Uploading work to your server via Cyberduck is mostly relatively straightforward, but there are a few wrinkles to note and learn.
- Files placed in the public_html folder show up in the root of your domain. That is, placing testfile.html in your public_html folder means that file can be accessed at yoursite.com/testfile.html
- Similarly, folders placed in public_html become directories in your URL. If you create a folder called assignment-one in public_html and then place testfile.html inside of it, the URL for that file will be yoursite.com/assignment-one/testfile.html
- Don’t include any spaces in the names of files you place on your server.
- Use all lowercase letters in your filenames. Domain names aren’t case sensitive (that is apple.com, Apple.com, APPle.com, applE.com all work), but folder and file names are (that is, apple.com/mac will take you to a valid page, but apple.com/MAC will not).
- Additionally, name your files semantically—give them descriptive names, and separate multiple words with dashes. For example, page1.html is not a very good name. page-one.html is better. go-dawgs.html (or some other name reflecting the content of this page) is best.
In this class, all files for a given assignment should live in a single folder named assignment-one, assignment-two, etc. so that we can go to any student’s site and type yoursite.com/assignment-one and arrive at your page.
Additionally, the main page for each assignment should be named index.html (this is the only “magic” filename in that web browsers, when pointed to a folder, will automatically look for and load a page named index.html). 1
Each assignment folder should contain all of your html files in its root. It should also contain each of the following folders, with the attendant files logically organized:
This is a common organizational structure on the web. Once you’re more experienced, you can bend and tweak this setup, but use it for every assignment for this class. Put all media files (audio, movies, etc.) in your img folder.
For the first two assignments, a great workflow is to do all development locally (on your lab iMac / personal laptop) then upload your files to the server when they’re done. To upload using Cyberduck, simply open Cyberduck and click on your site’s bookmark. Navigate to your site’s public_html folder, and then drag and drop your entire assignment folder (assignment-one, etc.) into the Cyberduck window. Once the upload is complete, you can now access your work at yoursite.com/assignment-one!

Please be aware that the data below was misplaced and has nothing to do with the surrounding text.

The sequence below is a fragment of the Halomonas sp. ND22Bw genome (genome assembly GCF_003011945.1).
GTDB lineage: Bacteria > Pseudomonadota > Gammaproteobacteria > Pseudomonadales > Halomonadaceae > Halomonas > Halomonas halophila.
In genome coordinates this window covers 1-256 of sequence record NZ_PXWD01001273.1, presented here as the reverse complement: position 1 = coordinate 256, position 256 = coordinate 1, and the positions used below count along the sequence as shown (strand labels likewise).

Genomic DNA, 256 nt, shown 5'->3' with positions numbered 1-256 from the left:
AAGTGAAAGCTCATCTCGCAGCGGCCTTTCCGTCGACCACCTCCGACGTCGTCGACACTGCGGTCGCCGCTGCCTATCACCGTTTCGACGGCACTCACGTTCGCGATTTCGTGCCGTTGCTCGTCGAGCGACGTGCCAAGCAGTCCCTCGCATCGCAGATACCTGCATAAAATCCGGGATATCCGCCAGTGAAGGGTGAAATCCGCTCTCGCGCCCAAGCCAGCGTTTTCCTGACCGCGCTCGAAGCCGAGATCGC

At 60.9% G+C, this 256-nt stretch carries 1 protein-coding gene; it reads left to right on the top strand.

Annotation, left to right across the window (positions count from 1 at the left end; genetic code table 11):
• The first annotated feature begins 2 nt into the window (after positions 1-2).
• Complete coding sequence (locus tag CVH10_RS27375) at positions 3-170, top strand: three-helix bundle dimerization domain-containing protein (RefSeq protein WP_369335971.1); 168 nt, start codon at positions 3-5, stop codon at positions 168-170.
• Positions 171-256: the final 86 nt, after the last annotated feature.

Once your work is uploaded to your server, you can make changes in two ways.
First, you can continue to work on the files on your local machine and then upload them when you’re done. If this works for you, go for it! The main benefit is that you can noodle around in private and then make your work publicly visible only when you’re ready. That is, there’s no auto-syncing between the files on your local machine and those on your server.
The second option works only if you’ve made Brackets the default editor in Cyberduck (to do so, go to the menu bar and select Cyberduck > Preferences or hit ⌘ + , and select Editor (the pencil icon), click the dropdown menu, click Choose…, select Brackets, and be sure to check the box for “Always use this application.”
Once you’ve done that, you can click on any file in Cyberduck and click “Edit.” Make your changes, then hit save and wait for the “Upload Complete” notification—your changes are now live on your site!
There are, however, two perils with this method. The first is that you’re editing your site live, with no backup. Accidentally delete something, and it’s gone forever. Write some great code or content, but then there’s an issue with your server, and again, gone forever. Also, you’re working in public. Right now, your site likely doesn’t have much traffic, but it’s something to be cognizant of.
The second peril is more real, and you need to understand the way Cyberduck achieves the magic of editing files live on your server with Brackets to understand why. When you click edit, Cyberduck downloads a temporary working copy of the file you’ve chosen to edit and saves it to your computer in a cache folder (a randomly named folder that exists just for this type of thing). Then, when you click save, it uploads the edited cached copy back to your server.
The place where this can bite you is this: if you use this method, but then fail to close the cached / temporary copy in Brackets and disconnect from the server, Brackets will still show you this file even though Cyberduck no longer holds any association between it and the file on your server. It’s not uncommon for students to work in a non-associated cached copy and not understand why their site is updating. This can get messy quickly, but thankfully, it has an easy solution: always close the cached copy of anything you’re “editing” in Brackets through Cyberduck.
And yes, I know this breaks the semantic naming rule I just mentioned.↩